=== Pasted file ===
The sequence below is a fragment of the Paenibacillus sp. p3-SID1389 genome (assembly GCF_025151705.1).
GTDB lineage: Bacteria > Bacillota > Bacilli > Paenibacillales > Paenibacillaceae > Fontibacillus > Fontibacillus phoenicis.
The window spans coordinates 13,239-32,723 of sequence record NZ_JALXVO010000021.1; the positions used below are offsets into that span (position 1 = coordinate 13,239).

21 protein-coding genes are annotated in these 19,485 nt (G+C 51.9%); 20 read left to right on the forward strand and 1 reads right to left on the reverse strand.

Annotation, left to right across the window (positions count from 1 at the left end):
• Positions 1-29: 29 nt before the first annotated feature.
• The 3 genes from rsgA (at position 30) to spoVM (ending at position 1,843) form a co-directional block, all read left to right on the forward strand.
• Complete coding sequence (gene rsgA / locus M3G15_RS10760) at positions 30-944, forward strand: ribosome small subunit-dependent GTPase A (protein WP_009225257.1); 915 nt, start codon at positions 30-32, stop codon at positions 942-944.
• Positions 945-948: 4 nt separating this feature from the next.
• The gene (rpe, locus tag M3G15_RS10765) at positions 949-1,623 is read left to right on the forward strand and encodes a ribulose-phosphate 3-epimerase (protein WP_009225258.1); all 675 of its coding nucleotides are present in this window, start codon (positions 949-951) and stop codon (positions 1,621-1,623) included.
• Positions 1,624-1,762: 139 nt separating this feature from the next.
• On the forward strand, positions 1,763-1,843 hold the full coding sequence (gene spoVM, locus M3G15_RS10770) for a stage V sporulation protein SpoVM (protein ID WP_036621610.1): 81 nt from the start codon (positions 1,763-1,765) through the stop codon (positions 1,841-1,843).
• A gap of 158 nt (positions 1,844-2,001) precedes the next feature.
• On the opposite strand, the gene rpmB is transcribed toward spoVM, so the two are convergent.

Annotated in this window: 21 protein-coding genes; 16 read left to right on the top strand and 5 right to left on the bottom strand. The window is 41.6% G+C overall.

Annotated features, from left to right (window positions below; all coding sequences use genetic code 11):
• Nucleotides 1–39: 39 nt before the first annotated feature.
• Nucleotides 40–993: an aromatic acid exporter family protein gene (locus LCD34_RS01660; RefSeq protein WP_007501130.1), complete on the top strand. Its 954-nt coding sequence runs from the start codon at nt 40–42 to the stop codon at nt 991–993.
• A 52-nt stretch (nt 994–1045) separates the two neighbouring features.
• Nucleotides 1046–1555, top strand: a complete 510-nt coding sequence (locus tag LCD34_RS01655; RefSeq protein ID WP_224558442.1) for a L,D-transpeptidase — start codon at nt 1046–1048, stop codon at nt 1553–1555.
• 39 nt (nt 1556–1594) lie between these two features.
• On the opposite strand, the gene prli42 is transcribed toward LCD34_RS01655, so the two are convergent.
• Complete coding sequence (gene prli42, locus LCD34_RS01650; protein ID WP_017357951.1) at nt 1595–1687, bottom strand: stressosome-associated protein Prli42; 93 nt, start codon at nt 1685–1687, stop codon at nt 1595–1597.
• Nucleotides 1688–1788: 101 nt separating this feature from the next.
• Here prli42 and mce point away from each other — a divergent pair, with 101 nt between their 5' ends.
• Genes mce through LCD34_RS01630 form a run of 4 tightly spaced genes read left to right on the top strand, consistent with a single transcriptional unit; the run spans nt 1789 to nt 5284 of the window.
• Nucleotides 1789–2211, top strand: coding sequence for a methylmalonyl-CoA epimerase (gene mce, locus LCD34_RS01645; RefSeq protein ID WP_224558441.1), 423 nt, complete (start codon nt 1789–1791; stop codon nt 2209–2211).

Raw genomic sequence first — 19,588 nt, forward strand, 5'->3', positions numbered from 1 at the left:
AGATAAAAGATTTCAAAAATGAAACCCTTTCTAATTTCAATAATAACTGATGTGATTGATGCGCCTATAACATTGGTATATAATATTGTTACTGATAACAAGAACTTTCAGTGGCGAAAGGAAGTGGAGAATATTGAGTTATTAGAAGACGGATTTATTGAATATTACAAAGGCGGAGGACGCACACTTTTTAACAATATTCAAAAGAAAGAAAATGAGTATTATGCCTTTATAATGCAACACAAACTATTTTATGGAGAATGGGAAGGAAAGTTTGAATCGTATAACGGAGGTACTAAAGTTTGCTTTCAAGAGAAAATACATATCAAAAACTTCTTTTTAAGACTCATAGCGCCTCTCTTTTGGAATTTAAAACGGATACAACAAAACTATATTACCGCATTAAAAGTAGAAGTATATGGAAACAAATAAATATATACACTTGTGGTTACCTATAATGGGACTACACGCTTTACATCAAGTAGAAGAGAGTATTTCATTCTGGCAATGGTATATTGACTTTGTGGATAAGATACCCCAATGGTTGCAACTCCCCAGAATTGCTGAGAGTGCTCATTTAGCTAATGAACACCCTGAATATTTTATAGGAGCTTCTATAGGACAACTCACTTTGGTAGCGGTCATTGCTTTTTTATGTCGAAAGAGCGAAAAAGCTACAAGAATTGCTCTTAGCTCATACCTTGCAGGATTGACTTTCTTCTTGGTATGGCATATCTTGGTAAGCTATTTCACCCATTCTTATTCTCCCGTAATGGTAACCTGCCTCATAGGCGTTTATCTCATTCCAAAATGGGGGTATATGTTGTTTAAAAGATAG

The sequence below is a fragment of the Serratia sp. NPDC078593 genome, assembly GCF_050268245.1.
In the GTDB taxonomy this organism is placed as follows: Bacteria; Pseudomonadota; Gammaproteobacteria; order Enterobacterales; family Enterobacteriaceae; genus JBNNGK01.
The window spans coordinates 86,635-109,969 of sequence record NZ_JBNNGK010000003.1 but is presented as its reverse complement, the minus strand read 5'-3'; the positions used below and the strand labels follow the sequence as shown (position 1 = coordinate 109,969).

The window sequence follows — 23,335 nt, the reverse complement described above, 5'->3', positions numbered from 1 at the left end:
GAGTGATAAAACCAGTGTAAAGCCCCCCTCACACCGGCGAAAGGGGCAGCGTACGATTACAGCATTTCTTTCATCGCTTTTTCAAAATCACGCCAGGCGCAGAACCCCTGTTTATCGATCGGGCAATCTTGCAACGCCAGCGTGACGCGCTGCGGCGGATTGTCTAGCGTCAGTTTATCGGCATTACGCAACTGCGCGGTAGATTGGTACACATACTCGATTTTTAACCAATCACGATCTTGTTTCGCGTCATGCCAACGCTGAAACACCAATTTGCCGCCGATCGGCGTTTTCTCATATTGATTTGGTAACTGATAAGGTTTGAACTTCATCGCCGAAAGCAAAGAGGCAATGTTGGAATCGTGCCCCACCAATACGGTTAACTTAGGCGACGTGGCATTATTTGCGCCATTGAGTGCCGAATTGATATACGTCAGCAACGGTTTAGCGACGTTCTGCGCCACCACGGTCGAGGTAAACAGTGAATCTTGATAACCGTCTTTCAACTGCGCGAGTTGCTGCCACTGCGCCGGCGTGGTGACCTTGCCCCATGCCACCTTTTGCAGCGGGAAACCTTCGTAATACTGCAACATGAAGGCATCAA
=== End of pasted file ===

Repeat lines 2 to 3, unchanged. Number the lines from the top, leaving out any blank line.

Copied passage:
GTDB lineage: Bacteria > Bacillota > Bacilli > Paenibacillales > Paenibacillaceae > Fontibacillus > Fontibacillus phoenicis.
The window spans coordinates 13,239-32,723 of sequence record NZ_JALXVO010000021.1; the positions used below are offsets into that span (position 1 = coordinate 13,239).